CVMA-ACMV

Tips for Summer Safety

June 26, 2014

With the warm weather comes new ways for your curious pet to find trouble! Here are some tips to keep your companion(s) safe during the summer months:
 
Don’t leave pets unattended at poolside. If smaller animals fall into the pool, they may find it hard to pull themselves out of trouble. If your pets do swim, bathe them afterwards to remove chlorine or bromine from their fur.
 
When entertaining, keep alcoholic beverages out of reach. Dogs have a sweet tooth and may find mixed drinks, coolers, and liqueurs too good to pass by! It does not take much alcohol to cause toxicity in smaller dogs.
 
If you have outdoor pets, avoid planting lilies in your garden. Lilies are very toxic, with potential to cause kidney failure and even death. Not much plant needs to be ingested to poison a cat!
 
Some people apply sunscreen to help prevent sunburn in short-haired or white-coated dogs. Before doing so, make sure your veterinarian has approved of the product. “Baby” sunscreens that contain zinc oxide are generally safer, while strong chemical sunscreens are likely to produce skin irritation and should be avoided.
 
Fireworks and pets don’t mix – not even on Canada Day! Harmful metals and chemicals (potassium nitrate, arsenic, chlorates, copper etc.) are used to manufacture these products and if ingested by a playful puppy, can lead to poisoning. Our pets’ sense of hearing is much more sensitive then our own, so it’s best to keep your pets indoors while the noisy fireworks show is on.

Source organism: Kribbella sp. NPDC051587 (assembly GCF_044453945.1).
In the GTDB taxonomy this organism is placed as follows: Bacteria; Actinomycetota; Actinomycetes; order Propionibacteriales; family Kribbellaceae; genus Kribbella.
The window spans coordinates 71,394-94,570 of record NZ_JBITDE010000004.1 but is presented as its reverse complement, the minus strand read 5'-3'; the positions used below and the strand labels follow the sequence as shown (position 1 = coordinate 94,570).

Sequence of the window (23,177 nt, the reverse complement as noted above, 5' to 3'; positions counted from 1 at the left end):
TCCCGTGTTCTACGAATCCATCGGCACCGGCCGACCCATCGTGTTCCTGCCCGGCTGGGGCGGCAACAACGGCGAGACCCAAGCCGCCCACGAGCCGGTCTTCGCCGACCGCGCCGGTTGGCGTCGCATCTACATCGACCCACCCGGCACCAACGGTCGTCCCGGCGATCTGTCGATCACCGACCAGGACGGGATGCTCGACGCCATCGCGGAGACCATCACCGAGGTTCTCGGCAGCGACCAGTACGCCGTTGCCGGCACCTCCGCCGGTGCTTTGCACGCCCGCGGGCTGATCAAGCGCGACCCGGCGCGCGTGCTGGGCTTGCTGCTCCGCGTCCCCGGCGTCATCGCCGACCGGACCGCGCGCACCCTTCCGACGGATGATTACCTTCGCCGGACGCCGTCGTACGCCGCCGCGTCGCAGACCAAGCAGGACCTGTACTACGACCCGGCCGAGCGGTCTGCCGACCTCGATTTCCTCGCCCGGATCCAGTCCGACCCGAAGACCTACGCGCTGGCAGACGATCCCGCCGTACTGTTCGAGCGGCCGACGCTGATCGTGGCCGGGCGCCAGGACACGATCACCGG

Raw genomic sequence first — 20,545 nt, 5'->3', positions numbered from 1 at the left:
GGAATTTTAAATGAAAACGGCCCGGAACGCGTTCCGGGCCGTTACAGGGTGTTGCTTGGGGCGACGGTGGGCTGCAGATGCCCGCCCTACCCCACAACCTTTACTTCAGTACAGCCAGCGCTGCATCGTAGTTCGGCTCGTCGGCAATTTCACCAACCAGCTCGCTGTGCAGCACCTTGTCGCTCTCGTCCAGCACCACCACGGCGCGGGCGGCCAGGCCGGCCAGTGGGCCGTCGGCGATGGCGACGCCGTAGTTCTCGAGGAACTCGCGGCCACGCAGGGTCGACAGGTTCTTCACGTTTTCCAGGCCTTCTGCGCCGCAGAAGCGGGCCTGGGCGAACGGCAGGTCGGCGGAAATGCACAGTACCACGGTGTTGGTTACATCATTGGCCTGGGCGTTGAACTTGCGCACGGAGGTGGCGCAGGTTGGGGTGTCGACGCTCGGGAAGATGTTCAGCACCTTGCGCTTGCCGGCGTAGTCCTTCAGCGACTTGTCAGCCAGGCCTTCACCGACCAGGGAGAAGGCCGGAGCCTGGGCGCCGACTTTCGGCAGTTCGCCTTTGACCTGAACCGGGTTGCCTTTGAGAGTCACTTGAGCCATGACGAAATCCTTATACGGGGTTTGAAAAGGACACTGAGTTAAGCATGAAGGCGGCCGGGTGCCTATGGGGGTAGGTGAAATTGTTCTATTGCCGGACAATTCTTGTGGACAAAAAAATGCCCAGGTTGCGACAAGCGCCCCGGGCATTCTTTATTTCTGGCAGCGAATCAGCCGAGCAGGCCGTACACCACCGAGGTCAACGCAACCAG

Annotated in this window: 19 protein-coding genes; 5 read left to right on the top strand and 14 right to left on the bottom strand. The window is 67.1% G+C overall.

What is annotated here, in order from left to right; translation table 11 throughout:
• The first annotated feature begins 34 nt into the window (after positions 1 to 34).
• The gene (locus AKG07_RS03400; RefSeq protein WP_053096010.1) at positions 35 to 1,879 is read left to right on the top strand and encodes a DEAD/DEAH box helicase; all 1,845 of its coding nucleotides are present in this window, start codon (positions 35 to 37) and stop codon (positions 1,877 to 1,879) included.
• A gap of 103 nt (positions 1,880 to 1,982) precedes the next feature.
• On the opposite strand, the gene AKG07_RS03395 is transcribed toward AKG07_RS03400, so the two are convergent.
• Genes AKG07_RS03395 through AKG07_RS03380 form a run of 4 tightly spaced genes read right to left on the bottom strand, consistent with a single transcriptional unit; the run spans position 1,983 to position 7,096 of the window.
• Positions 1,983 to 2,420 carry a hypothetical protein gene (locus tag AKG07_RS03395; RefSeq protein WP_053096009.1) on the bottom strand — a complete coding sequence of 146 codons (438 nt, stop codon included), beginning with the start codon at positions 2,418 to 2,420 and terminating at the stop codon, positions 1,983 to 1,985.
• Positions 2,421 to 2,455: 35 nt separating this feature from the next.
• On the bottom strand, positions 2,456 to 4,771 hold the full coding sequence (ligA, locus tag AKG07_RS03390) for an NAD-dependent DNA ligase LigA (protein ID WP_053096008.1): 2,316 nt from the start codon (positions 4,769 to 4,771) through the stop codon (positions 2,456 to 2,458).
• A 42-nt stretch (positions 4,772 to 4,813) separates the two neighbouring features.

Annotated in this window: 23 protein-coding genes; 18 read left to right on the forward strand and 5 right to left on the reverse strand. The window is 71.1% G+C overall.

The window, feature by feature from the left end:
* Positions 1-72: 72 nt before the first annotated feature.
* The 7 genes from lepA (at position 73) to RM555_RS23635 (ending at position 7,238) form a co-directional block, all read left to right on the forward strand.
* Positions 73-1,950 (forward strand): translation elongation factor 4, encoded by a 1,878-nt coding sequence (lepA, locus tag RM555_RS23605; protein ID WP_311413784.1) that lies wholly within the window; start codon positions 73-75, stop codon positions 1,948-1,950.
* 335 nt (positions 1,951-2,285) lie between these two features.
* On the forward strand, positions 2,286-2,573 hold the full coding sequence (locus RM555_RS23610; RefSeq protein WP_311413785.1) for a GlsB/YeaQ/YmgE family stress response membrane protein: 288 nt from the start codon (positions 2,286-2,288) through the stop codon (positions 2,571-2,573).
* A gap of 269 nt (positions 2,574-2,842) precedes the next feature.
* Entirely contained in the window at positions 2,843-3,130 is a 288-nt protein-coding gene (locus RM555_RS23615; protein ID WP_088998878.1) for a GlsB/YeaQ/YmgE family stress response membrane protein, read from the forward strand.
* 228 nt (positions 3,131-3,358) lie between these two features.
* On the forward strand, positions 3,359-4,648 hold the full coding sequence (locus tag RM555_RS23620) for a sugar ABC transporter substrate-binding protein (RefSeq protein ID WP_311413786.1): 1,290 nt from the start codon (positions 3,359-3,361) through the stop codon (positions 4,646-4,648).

Likewise, the glow necklaces / wrist bands popular at fireworks or other night events should be kept away from pets. If broken open, the chemical in the liquid inside may be irritating to the skin and gums.
 
If your lawn or garden has had an application of fertilizer, herbicide or insecticide, carefully follow instructions listed by the manufacturer on the packaging so that enough time passes for the area to become safe again before allowing your pet to roam freely in the area. 
 
Slug bait, rat poison and other strong pest removal products should never be left within a pet’s reach. Some of these products are rather tasty to pets and serious illness or death can occur if enough of the poison is ingested. Same goes for antifreeze!
 
In the summer months, make sure your pet has protection against fleas and ticks. Your veterinarian will recommend a safe and effective product for your dog or cat. Note that some dog products sold over the counter or from the veterinary hospital are VERY toxic to cats, so never apply dog parasite products to your feline friends.